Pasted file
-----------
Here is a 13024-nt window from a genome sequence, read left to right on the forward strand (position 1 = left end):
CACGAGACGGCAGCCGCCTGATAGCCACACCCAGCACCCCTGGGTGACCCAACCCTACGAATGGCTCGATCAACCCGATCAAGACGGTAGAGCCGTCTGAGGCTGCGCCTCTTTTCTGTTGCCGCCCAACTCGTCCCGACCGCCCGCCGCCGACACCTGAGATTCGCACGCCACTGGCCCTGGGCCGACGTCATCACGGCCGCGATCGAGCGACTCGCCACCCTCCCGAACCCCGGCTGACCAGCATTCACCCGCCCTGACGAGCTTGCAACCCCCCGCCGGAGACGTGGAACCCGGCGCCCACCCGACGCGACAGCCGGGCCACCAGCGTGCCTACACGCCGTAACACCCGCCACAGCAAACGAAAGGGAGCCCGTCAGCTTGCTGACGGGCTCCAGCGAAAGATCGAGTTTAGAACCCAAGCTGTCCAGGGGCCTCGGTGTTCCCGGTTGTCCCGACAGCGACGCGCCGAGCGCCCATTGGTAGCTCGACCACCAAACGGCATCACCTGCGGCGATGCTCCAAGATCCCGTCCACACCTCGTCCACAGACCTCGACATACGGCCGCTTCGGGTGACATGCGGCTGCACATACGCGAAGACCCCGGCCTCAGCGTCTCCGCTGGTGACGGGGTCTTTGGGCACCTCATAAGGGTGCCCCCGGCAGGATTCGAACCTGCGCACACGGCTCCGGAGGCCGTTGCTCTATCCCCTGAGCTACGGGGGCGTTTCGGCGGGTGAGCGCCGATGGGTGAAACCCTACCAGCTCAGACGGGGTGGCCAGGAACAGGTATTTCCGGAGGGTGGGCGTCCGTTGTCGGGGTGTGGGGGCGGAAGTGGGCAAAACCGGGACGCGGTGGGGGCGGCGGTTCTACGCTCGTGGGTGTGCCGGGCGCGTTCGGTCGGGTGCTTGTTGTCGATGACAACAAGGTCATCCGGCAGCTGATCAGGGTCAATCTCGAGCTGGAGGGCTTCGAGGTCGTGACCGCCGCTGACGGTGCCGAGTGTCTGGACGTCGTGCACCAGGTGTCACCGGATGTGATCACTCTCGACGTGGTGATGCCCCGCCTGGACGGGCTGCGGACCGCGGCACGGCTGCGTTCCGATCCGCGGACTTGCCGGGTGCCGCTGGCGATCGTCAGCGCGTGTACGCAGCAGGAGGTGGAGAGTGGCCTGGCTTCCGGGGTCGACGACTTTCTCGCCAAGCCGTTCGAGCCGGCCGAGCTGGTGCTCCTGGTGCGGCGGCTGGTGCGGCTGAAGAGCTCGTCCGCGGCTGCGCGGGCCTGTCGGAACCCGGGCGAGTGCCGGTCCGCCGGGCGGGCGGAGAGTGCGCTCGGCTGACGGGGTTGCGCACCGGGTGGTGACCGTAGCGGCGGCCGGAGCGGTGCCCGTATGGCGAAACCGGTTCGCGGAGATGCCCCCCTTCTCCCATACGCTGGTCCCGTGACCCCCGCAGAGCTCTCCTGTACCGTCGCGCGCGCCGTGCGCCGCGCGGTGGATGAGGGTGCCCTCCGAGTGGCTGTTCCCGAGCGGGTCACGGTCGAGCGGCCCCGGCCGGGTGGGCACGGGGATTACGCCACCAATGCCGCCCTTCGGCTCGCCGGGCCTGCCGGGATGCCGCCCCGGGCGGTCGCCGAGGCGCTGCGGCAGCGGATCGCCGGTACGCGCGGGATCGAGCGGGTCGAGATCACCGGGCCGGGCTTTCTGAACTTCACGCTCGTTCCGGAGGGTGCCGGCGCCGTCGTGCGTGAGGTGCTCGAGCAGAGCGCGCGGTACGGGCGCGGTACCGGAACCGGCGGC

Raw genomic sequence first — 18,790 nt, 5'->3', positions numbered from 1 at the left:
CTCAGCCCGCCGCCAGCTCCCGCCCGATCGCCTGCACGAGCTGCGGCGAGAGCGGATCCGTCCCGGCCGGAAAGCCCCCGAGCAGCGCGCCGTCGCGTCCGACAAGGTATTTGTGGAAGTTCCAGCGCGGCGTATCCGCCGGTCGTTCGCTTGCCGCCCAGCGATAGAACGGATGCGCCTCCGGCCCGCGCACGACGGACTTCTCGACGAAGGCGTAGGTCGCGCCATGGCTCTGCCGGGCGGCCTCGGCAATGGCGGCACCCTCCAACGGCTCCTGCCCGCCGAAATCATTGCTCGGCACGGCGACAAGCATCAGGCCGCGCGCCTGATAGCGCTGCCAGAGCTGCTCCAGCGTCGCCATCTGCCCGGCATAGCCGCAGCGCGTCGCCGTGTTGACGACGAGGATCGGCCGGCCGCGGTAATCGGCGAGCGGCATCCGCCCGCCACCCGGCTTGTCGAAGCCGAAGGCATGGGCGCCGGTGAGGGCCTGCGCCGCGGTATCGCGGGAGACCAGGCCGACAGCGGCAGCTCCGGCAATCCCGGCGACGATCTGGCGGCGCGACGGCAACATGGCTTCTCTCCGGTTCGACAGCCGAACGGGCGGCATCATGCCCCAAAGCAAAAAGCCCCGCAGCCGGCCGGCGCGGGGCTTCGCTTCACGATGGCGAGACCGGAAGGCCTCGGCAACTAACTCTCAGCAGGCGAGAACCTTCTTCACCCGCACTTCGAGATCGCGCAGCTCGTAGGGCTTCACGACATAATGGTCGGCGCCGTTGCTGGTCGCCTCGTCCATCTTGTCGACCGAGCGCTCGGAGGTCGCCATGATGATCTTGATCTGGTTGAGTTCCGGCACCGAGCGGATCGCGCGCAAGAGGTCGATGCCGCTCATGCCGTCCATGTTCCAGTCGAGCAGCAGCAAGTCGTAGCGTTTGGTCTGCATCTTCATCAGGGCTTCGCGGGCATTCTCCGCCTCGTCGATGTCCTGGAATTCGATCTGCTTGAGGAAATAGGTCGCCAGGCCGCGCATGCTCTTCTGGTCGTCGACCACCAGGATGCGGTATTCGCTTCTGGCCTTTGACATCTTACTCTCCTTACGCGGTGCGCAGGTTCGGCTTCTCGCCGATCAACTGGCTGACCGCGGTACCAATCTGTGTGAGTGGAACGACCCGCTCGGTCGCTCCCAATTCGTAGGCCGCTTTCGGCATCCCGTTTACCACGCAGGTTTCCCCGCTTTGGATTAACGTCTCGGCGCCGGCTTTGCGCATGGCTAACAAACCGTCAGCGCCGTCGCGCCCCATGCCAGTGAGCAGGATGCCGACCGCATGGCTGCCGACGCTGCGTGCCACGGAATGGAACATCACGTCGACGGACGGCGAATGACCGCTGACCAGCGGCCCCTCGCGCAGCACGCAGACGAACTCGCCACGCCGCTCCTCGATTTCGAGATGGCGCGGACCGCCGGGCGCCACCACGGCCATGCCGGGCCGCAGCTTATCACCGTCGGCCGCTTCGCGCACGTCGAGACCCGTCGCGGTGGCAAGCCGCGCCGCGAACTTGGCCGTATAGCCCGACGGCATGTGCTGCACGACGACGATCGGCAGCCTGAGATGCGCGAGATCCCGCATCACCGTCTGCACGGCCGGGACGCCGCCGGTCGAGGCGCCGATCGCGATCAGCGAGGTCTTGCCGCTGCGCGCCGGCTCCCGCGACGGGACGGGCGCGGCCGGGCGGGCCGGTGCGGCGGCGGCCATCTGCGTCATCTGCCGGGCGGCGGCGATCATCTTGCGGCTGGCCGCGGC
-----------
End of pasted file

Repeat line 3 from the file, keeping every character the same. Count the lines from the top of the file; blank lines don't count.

Raw genomic sequence first — 18,790 nt, 5'->3', positions numbered from 1 at the left: